If there anything is closer than the mutual respect between New York's Police and Fire Department members, it's the results when they box.
The Battle of the Badges, back at Madison Square Garden for the first time since 1986, will take place for a 27th year tonight with New York's Finest and Bravest attempting to break a 13-13 deadlock for bragging rights certainly more enjoyable than reading Miranda rights.
"Had no problem getting guys to sign up this year to box at The Garden," FDNY coach Bob McGuire said. For $65-$30, ticket buyers will get a lot more than proof that, in the words of NYPD coach Dave Siev, "not all cops spend their time eating donuts."
No ladder any fireman ever climbed goes higher than Michael "The Bowery Bum" Reno's admiration for Luis "Bugzy" Martinez as the middleweights prepare for their rubber match. It's one of the 13 bouts on the New York Post-sponsored WaMu Theatre program that will help benefit the Firefighter's Benevolent Association and the NYPD's Fighting Finest.
"I know he's going to try to take my head off," said Reno of Engine 33, about Martinez of the Manhattan Transit Task Force. "He had beaten me already, so I was very proud to win the last one last year."
"First time I had a bad sunburn. Second time he forgot his [paperwork] and had to run home to The Bronx to get it, just got back one bout before we went on."
The referee put a stop to it in the second round, but there is no end to the courage members of the NYPD and NYFD bring to the job every day, nor to the benefits provided to charities and the participants themselves.
"The endeavors they take to become a good boxer helps them in all aspects of their lives, automatically makes the better cops," Siev said.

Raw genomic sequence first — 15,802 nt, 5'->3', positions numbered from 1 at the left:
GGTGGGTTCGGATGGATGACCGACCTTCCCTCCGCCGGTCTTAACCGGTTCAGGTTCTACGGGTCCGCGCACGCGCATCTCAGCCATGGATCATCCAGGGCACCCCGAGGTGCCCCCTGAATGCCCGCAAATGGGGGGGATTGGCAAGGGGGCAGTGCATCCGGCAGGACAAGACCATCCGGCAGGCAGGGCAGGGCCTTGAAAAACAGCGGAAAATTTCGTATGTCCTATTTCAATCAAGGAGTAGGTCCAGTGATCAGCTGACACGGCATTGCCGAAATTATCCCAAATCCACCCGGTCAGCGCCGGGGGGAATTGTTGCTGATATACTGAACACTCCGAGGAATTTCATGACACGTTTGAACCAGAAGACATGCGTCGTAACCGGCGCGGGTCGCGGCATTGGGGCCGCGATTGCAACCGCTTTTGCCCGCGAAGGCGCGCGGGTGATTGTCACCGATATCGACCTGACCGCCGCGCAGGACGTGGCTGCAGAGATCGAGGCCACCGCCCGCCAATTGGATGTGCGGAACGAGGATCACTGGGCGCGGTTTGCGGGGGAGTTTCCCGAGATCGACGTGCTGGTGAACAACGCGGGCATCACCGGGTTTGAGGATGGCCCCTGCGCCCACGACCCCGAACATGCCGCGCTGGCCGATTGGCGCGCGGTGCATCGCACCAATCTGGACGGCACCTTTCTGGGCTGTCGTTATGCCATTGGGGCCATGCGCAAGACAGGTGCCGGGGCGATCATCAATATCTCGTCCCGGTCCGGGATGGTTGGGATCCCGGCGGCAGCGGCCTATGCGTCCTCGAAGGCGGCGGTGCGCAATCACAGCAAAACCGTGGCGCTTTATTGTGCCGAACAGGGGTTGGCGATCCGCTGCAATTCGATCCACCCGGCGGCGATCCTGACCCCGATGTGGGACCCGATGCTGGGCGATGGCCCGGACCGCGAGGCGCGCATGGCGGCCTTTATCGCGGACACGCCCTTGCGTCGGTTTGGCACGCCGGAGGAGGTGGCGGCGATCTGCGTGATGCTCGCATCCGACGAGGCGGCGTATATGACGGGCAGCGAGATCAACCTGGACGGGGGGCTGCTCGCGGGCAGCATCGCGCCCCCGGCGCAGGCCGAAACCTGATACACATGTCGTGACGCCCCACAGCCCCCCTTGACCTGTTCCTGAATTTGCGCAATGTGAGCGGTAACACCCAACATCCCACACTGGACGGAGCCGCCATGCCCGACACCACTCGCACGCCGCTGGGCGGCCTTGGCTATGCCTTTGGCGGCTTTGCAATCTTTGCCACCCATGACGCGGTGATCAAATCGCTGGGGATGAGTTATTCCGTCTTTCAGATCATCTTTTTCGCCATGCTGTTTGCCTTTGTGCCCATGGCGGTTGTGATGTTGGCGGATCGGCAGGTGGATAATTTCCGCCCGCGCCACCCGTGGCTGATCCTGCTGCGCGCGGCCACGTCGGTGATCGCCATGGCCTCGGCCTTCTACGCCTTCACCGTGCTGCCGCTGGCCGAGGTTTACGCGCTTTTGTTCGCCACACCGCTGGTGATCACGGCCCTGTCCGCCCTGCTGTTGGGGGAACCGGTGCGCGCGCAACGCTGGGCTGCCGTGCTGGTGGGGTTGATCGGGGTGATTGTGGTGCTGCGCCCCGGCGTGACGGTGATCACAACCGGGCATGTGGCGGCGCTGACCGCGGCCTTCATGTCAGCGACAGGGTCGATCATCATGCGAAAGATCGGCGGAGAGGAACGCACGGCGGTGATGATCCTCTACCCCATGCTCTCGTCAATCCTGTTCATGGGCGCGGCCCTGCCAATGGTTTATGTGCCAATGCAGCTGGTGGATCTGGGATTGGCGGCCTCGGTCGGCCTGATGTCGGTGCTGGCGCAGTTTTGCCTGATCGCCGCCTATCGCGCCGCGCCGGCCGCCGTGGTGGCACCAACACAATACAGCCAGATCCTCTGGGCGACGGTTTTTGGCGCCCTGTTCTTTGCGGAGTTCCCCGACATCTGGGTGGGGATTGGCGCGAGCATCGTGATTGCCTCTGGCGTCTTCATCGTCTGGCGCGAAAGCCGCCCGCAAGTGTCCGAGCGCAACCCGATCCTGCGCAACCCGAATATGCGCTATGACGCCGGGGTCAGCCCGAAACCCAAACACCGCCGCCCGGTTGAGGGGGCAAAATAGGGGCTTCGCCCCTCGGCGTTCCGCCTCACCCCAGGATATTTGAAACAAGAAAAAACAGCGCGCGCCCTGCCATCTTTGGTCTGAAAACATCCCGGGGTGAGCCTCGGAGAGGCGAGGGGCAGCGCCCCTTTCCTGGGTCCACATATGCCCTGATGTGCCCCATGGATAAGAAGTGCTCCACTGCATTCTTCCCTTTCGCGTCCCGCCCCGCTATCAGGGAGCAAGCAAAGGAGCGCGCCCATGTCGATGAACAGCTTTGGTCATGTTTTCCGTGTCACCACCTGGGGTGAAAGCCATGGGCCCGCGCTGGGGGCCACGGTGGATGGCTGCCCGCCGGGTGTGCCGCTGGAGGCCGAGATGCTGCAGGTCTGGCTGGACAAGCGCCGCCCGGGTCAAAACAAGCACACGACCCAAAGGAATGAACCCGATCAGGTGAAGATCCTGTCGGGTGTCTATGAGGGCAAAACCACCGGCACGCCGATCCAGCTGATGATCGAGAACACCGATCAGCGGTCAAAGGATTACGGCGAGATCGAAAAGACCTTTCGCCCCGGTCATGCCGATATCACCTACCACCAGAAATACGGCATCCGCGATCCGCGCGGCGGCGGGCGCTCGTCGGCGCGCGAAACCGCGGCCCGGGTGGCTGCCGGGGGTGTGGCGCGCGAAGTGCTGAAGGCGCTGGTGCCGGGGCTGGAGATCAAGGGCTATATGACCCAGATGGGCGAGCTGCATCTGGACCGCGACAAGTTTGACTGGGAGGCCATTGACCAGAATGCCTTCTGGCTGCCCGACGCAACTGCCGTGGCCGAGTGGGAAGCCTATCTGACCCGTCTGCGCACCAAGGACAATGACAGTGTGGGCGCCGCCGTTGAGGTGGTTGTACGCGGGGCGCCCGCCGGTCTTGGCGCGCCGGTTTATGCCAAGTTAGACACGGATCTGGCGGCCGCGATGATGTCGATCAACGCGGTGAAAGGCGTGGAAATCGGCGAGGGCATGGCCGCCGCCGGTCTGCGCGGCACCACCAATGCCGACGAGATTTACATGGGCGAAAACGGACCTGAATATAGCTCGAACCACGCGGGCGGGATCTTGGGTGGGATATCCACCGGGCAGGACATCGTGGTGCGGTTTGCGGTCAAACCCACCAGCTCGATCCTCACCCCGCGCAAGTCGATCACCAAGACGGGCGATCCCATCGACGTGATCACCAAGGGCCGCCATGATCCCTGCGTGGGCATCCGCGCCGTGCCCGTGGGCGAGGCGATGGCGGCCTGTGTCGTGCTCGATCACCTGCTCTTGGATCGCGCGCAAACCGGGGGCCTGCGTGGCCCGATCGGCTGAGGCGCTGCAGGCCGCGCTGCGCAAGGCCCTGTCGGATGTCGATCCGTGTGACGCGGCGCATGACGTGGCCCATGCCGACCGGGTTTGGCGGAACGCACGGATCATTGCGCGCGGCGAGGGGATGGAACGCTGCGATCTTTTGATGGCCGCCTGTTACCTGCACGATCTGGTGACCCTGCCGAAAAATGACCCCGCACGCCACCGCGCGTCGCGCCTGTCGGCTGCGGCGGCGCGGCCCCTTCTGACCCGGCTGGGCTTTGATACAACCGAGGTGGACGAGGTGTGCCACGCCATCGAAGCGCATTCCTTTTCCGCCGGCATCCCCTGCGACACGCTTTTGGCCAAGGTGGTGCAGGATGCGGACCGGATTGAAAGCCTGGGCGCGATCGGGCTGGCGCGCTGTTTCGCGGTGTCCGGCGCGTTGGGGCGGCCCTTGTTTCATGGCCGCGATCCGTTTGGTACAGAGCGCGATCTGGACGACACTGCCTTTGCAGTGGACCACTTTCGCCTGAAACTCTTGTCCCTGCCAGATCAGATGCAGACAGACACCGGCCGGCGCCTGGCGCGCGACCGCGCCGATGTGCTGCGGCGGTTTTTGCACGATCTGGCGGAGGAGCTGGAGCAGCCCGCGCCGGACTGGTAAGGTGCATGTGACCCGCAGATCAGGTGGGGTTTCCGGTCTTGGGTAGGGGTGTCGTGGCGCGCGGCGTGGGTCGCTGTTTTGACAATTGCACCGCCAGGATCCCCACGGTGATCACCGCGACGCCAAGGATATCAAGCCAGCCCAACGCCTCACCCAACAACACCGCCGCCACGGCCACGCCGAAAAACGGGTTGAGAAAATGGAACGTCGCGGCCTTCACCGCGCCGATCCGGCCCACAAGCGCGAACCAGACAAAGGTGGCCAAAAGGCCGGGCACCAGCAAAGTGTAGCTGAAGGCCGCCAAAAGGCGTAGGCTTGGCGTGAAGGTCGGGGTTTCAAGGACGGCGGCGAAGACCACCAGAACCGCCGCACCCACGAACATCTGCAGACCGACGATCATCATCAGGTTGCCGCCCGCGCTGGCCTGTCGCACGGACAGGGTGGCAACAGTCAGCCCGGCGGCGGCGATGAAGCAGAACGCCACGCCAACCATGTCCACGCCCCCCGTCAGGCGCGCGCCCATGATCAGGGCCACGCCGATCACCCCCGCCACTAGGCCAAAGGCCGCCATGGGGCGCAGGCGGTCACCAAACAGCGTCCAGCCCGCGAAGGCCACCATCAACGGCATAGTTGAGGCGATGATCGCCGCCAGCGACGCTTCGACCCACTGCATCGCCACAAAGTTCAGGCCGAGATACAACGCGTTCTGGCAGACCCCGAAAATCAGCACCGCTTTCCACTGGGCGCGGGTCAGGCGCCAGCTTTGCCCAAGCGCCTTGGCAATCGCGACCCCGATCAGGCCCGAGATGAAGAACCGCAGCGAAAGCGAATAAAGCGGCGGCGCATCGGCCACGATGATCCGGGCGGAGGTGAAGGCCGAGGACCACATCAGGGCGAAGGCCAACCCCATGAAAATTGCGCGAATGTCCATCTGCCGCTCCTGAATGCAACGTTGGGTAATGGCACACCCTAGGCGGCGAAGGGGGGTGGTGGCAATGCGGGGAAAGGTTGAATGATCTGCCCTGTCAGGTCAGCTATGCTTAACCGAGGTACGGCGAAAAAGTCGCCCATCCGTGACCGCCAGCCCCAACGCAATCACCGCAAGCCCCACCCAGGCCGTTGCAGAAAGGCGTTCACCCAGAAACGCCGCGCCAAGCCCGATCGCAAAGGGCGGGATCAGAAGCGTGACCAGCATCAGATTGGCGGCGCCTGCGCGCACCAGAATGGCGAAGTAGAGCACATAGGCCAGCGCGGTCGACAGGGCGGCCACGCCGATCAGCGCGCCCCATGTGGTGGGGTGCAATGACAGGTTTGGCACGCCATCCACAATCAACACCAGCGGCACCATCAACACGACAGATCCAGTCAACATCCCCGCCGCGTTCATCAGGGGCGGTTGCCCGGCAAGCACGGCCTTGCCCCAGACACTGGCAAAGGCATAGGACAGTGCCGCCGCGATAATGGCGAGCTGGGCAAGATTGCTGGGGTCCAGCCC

So did the endeavors of police officer Mark Sinatra's during two tours as a Marine Corps scout's sniper in Iraq.
No disrespect for his opponent, Ricardo (The Razor) Velazquez, an 8-year Navy veteran himself who is representing Ladder 2, but to "Muscle Shark" Sinatra three heavyweight rounds seem like a day at the beach.
"When I think about what I went through, I get a lot less nervous for a fight," Sinatra said. "I could get hurt, but not nearly as bad as I could have gotten hurt over there.
"I was there for the initial invasion, that that wasn't too bad. Second tour the insurgency had started, we had to go into Fallujah, that was a little more dangerous.
"We got ambushed a bunch of times near the Syrian border. All around us, we were getting indirect fire. We lost one guy and another guy lost a leg."
Cops and firemen risk the same everyday. Reno's company, in the East Village, lost 10 men on Sept. 11, 2001.
His wife Susan is a Golden Gloves champion, and Reno's passion for his hobby sets off five alarms tonight for Martinez, who is getting his last shot at the fireman before Reno, 35, enters a masters program.
"He caught me off guard last time," the cop said with a smile. "I have something different for him this time."